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Material Reliability Study on Buried High Level Radioactive Waste Storage Tank Using Remote Ultrasonic Testing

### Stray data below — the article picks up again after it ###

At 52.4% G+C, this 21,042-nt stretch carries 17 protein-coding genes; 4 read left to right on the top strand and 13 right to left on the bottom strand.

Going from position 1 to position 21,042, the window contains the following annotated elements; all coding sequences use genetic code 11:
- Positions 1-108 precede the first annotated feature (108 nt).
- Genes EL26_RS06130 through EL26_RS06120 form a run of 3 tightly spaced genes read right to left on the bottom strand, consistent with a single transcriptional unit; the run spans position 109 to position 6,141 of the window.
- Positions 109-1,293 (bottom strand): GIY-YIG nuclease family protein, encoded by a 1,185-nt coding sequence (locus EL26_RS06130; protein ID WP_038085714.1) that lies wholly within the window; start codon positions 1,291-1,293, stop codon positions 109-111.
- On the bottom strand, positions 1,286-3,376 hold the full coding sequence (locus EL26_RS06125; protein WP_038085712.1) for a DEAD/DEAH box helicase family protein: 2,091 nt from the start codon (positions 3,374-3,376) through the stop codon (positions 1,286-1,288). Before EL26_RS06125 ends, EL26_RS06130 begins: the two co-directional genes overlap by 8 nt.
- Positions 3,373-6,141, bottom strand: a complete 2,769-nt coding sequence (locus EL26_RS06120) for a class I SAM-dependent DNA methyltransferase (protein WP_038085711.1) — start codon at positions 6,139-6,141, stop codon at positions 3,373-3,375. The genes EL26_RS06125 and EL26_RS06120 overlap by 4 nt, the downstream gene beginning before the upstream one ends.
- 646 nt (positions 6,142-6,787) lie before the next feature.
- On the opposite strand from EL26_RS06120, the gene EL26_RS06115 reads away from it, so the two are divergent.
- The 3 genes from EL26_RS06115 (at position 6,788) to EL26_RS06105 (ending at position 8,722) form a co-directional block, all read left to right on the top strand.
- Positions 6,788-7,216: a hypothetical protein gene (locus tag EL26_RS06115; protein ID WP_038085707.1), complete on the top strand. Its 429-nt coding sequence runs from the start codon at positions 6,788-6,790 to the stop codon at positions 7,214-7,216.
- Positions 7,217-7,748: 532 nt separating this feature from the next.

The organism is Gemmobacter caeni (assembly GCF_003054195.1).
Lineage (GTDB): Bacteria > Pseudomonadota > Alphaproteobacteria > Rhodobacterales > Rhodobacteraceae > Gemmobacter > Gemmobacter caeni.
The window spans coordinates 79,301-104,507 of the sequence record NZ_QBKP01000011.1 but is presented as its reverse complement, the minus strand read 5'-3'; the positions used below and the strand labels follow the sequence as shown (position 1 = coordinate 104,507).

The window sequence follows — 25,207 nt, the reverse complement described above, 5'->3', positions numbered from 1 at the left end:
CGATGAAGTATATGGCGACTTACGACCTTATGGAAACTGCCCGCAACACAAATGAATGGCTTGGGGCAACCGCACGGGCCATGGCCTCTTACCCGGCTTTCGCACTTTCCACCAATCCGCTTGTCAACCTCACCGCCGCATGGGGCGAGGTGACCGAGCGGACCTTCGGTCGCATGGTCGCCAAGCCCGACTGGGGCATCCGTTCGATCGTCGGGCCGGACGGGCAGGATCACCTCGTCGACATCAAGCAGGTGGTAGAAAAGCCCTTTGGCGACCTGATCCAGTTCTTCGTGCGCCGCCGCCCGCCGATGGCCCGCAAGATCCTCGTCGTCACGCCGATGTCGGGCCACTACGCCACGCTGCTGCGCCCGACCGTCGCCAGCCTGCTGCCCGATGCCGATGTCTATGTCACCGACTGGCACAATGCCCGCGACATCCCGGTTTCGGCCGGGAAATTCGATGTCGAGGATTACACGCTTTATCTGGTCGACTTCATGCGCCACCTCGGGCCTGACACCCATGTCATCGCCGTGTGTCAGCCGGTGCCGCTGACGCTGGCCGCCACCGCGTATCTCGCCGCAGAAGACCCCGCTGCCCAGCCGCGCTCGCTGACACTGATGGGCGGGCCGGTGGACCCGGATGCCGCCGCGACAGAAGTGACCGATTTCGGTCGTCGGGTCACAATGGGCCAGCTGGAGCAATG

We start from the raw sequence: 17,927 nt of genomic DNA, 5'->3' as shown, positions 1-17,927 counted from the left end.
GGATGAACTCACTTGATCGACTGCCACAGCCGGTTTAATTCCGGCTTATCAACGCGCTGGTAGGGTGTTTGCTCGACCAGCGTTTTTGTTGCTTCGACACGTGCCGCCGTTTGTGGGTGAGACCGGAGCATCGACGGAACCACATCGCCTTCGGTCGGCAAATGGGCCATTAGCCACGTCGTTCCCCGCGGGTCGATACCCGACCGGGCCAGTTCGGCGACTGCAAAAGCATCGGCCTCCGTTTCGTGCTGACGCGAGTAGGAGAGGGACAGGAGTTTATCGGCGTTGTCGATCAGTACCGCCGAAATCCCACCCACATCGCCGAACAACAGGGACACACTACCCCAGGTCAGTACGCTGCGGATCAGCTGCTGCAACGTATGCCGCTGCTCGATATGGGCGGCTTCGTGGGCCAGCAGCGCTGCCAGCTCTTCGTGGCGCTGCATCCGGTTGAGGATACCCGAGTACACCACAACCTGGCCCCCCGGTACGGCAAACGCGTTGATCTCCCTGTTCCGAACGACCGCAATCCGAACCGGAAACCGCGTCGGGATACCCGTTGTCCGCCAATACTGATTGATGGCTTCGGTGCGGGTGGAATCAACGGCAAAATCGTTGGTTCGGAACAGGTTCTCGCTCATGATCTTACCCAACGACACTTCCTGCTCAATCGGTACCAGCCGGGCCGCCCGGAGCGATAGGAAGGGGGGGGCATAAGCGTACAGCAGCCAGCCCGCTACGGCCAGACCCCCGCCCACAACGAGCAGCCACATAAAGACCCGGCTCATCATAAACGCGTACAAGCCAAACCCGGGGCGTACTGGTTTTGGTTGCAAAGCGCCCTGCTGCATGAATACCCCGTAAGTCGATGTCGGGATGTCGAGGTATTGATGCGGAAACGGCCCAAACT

Radioactive waste is stored in high level radioactive waste storage tanks at the Savannah River Site (SRS). Some of these tanks have been in service for over 50 years. Periodic visual and ultrasonic (UT) nondestructive examinations (NDE) have been performed to monitor the effects of service. Inspections revealed that several of the older, non-stress-relieved tanks developed stress corrosion cracking (SCC). An in-service inspection (ISI) program has been implemented to provide for detection and characterization of cracking, thinning, or pitting of the waste tanks. The program specifi es examination of regions of the tank that would be most susceptible to corrosion attack, to detect and characterize any fl aws and demonstrate acceptance to protect against potential leakage and instability. Several cracked areas on one of the older tanks were re-examined after fi ve years to evaluate materials performance and crack growth. A critical review of the work performed to understand stress corrosion crack behavior for the SRS waste tanks was completed. Each crack was then evaluated for service exposure history, consistency of the crack behavior with the current understanding of stress corrosion cracking, and present and future impact to the structural integrity of the tank. Crack instability calculations were performed on each crack. In all cases, the crack behavior was determined to be consistent with the previous understanding of stress corrosion cracking in the SRS waste tank environment. This paper provides a description of the evaluations performed, focusing on the nondestructive examination techniques utilized to perform the remote ultrasonic (UT) examinations of a high level radioactive waste (HLW) storage tanks at SRS. All inspections are performed relying completely on remotely operated equipment and cameras as personnel can not be in the area due to access constraints and radiation levels. The inspections are performed from the annular space of the buried, ~3.9 million liter waste storage tanks. A steerable, magnetic wheel wall crawler is inserted into the annular space through small risers (120 – 200 mm diameter) in the tank top. The crawler carries the equipment to simultaneously collect data with up to 4 UT transducers and 2 cameras.

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